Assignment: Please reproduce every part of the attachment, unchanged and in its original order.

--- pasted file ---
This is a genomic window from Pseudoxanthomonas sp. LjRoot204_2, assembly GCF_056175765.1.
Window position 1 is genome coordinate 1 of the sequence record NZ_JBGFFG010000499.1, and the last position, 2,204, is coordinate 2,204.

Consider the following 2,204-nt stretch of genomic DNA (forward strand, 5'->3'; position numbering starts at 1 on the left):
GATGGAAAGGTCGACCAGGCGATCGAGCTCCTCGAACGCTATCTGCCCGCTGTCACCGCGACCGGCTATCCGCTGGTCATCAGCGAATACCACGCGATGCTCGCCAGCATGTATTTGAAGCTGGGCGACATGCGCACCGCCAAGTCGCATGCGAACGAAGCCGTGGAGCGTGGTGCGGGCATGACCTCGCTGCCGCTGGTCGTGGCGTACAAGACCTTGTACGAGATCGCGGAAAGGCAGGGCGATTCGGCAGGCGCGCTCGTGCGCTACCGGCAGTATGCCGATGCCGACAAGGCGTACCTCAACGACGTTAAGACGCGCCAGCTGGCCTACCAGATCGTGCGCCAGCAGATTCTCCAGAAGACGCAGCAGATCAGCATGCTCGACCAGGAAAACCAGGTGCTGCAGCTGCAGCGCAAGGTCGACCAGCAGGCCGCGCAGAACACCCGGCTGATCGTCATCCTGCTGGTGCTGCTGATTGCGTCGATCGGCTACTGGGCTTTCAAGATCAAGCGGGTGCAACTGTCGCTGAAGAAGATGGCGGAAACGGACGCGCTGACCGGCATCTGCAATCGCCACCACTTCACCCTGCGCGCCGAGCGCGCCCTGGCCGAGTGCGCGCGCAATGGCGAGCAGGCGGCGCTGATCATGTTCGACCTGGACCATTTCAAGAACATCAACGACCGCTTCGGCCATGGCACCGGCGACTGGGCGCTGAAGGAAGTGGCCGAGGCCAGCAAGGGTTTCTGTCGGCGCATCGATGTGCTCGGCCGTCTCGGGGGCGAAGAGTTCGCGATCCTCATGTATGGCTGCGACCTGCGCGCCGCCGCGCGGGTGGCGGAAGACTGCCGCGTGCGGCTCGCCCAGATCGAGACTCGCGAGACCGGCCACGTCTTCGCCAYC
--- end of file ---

This is a genomic window from Pseudoxanthomonas sp. LjRoot204_2, assembly GCF_056175765.1.
Window position 1 is genome coordinate 1 of the sequence record NZ_JBGFFG010000499.1, and the last position, 2,204, is coordinate 2,204.

Consider the following 2,204-nt stretch of genomic DNA (forward strand, 5'->3'; position numbering starts at 1 on the left):
GATGGAAAGGTCGACCAGGCGATCGAGCTCCTCGAACGCTATCTGCCCGCTGTCACCGCGACCGGCTATCCGCTGGTCATCAGCGAATACCACGCGATGCTCGCCAGCATGTATTTGAAGCTGGGCGACATGCGCACCGCCAAGTCGCATGCGAACGAAGCCGTGGAGCGTGGTGCGGGCATGACCTCGCTGCCGCTGGTCGTGGCGTACAAGACCTTGTACGAGATCGCGGAAAGGCAGGGCGATTCGGCAGGCGCGCTCGTGCGCTACCGGCAGTATGCCGATGCCGACAAGGCGTACCTCAACGACGTTAAGACGCGCCAGCTGGCCTACCAGATCGTGCGCCAGCAGATTCTCCAGAAGACGCAGCAGATCAGCATGCTCGACCAGGAAAACCAGGTGCTGCAGCTGCAGCGCAAGGTCGACCAGCAGGCCGCGCAGAACACCCGGCTGATCGTCATCCTGCTGGTGCTGCTGATTGCGTCGATCGGCTACTGGGCTTTCAAGATCAAGCGGGTGCAACTGTCGCTGAAGAAGATGGCGGAAACGGACGCGCTGACCGGCATCTGCAATCGCCACCACTTCACCCTGCGCGCCGAGCGCGCCCTGGCCGAGTGCGCGCGCAATGGCGAGCAGGCGGCGCTGATCATGTTCGACCTGGACCATTTCAAGAACATCAACGACCGCTTCGGCCATGGCACCGGCGACTGGGCGCTGAAGGAAGTGGCCGAGGCCAGCAAGGGTTTCTGTCGGCGCATCGATGTGCTCGGCCGTCTCGGGGGCGAAGAGTTCGCGATCCTCATGTATGGCTGCGACCTGCGCGCCGCCGCGCGGGTGGCGGAAGACTGCCGCGTGCGGCTCGCCCAGATCGAGACTCGCGAGACCGGCCACGTCTTCGCCAYC